The Phoenix spacecraft built by Lockheed Martin.
NASA's Mars-bound Phoenix lander completed its first and biggest course correction planned during the spacecraft's journey.
The second of the remaining five planned adjustments prior to landing is scheduled for mid-October.
"These first two together take out the bias intentionally put in at launch," said Brian Portock, Phoenix navigation team chief at NASA's Jet Propulsion Laboratory.
Phoenix blasted off Earth aboard a Delta 2 rocket on Aug. 4 and now careens through space at 74,200 mph (33,180 meters per second)?a speed necessary to cover the 422 millions miles (679 million kilometers) between Earth and Mars by May 25, 2008.
Following a difficult landing in the northern icy reaches of the red planet, Phoenix will unfurl a digging robotic arm to test the icy Martian soil for habitable conditions for microbial life.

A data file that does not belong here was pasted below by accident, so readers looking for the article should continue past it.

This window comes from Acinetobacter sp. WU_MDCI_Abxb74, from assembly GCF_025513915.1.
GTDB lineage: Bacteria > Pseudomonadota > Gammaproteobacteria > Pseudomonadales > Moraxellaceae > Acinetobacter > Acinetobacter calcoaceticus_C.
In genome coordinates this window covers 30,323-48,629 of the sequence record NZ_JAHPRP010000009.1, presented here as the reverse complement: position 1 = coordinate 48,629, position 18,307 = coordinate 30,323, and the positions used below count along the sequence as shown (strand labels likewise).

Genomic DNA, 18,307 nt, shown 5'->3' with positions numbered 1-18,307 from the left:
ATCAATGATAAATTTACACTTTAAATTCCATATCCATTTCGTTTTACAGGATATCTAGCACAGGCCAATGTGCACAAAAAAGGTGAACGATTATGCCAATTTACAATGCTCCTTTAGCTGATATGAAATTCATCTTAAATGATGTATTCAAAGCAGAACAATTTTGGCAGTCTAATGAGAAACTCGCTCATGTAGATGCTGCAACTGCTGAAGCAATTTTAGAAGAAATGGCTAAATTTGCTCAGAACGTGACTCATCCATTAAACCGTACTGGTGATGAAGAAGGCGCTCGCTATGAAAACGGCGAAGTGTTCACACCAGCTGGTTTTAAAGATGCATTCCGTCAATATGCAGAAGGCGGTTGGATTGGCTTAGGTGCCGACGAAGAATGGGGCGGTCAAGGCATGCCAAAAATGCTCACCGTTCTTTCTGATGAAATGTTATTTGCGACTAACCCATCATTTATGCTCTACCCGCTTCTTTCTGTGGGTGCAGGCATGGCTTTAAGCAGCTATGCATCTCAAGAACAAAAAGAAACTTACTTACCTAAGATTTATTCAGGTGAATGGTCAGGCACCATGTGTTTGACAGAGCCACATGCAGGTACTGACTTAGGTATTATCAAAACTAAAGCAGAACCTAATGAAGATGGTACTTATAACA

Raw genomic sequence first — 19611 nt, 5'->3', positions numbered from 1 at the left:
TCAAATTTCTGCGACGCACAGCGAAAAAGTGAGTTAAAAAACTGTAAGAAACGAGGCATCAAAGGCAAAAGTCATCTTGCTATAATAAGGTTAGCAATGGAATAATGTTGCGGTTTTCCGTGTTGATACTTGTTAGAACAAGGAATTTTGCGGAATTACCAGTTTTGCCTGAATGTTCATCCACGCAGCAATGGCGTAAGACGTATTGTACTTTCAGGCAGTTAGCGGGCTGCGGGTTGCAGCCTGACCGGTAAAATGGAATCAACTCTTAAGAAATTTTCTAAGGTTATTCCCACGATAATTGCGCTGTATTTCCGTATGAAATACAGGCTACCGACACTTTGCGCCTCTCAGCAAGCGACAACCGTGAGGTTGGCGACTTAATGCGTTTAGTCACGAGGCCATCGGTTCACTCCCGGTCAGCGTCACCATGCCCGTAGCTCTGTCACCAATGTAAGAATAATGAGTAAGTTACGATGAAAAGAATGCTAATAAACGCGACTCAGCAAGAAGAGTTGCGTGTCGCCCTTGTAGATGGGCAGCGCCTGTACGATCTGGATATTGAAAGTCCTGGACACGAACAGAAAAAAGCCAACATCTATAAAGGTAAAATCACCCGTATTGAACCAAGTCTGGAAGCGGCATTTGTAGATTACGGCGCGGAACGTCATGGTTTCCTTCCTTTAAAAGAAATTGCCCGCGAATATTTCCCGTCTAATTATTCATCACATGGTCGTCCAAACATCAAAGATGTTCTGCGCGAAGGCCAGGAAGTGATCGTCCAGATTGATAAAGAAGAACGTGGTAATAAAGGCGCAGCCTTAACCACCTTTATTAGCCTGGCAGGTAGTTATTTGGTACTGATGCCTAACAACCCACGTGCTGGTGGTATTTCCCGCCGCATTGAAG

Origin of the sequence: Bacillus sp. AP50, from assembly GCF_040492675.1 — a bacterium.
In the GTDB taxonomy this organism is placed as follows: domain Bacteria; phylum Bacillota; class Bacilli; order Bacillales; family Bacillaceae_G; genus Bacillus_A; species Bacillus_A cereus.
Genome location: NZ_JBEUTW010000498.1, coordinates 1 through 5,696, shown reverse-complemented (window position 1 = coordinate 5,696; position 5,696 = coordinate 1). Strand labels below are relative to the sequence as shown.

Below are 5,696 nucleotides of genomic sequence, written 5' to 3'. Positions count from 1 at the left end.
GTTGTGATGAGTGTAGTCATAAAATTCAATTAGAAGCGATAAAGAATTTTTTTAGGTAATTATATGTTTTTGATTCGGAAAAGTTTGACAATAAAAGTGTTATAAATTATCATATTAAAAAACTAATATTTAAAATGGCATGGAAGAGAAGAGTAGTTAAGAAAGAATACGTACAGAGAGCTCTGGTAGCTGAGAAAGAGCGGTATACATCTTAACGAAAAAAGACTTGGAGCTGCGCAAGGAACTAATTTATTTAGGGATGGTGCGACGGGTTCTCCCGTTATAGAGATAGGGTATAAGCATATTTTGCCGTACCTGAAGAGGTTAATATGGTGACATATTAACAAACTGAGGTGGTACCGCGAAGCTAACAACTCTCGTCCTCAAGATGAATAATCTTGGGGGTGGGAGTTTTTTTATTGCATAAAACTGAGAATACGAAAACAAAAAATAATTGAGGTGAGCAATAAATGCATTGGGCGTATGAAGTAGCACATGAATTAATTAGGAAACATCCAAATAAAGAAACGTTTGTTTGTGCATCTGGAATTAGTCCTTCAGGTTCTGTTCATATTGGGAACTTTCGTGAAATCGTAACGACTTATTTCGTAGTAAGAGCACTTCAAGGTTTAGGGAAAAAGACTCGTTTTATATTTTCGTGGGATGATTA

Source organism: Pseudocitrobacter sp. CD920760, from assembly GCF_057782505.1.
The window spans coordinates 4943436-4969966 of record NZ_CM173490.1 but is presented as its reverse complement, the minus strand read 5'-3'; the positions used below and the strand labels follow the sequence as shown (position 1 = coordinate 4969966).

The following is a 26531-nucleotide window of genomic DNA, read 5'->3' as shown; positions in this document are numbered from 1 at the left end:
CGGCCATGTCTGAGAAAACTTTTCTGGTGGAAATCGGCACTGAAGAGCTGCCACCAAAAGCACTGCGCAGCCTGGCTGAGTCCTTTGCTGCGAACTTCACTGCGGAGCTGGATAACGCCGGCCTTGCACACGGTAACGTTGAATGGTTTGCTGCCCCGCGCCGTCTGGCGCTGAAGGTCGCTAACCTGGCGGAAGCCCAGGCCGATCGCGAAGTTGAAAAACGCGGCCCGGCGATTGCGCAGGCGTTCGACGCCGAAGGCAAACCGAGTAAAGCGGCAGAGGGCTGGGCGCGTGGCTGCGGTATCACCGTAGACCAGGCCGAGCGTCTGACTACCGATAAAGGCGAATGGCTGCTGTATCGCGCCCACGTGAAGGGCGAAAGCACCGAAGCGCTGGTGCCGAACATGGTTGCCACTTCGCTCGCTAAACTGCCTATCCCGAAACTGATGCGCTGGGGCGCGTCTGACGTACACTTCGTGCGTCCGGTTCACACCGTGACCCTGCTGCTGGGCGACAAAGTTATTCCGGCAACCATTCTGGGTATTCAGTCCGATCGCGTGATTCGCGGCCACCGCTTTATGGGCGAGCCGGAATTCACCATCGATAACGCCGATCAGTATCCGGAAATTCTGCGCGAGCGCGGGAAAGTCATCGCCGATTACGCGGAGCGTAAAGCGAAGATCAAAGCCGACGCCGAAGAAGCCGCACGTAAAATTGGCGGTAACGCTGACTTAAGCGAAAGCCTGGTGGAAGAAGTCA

So far, mission managers said, all is well.
"All the subsystems are functioning as expected with few deviations from predicted performance," said Joe Guinn, Phoenix mission system manager at JPL.
Over the next month, the $420 million spacecraft's support team will check its scientific instruments, radar and the communication system needed during and after the soil-sampler's landing. When it does land, Phoenix principal investigator Peter Smith said it will be a milestone in space exploration.
"We'll be discovering the truth about the icy regions on Mars," Smith said during a briefing shortly after Phoenix's early morning launch.
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